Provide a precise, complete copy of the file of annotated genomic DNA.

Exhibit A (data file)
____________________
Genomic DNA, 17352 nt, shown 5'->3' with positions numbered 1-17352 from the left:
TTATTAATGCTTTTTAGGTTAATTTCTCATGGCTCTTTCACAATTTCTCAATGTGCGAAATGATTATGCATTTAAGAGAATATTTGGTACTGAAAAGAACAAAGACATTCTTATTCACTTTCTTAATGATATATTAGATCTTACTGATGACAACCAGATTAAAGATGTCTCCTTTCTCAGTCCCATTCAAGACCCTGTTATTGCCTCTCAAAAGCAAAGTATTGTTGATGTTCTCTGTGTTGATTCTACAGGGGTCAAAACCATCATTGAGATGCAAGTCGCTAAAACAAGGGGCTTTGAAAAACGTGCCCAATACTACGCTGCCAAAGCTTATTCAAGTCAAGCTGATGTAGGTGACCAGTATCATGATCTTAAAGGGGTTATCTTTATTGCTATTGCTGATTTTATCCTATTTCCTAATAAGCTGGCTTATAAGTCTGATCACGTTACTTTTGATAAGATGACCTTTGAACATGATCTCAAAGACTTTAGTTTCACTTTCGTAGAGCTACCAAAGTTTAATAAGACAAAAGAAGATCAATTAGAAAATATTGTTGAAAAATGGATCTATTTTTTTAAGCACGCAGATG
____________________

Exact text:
Genomic DNA, 17352 nt, shown 5'->3' with positions numbered 1-17352 from the left:
TTATTAATGCTTTTTAGGTTAATTTCTCATGGCTCTTTCACAATTTCTCAATGTGCGAAATGATTATGCATTTAAGAGAATATTTGGTACTGAAAAGAACAAAGACATTCTTATTCACTTTCTTAATGATATATTAGATCTTACTGATGACAACCAGATTAAAGATGTCTCCTTTCTCAGTCCCATTCAAGACCCTGTTATTGCCTCTCAAAAGCAAAGTATTGTTGATGTTCTCTGTGTTGATTCTACAGGGGTCAAAACCATCATTGAGATGCAAGTCGCTAAAACAAGGGGCTTTGAAAAACGTGCCCAATACTACGCTGCCAAAGCTTATTCAAGTCAAGCTGATGTAGGTGACCAGTATCATGATCTTAAAGGGGTTATCTTTATTGCTATTGCTGATTTTATCCTATTTCCTAATAAGCTGGCTTATAAGTCTGATCACGTTACTTTTGATAAGATGACCTTTGAACATGATCTCAAAGACTTTAGTTTCACTTTCGTAGAGCTACCAAAGTTTAATAAGACAAAAGAAGATCAATTAGAAAATATTGTTGAAAAATGGATCTATTTTTTTAAGCACGCAGATG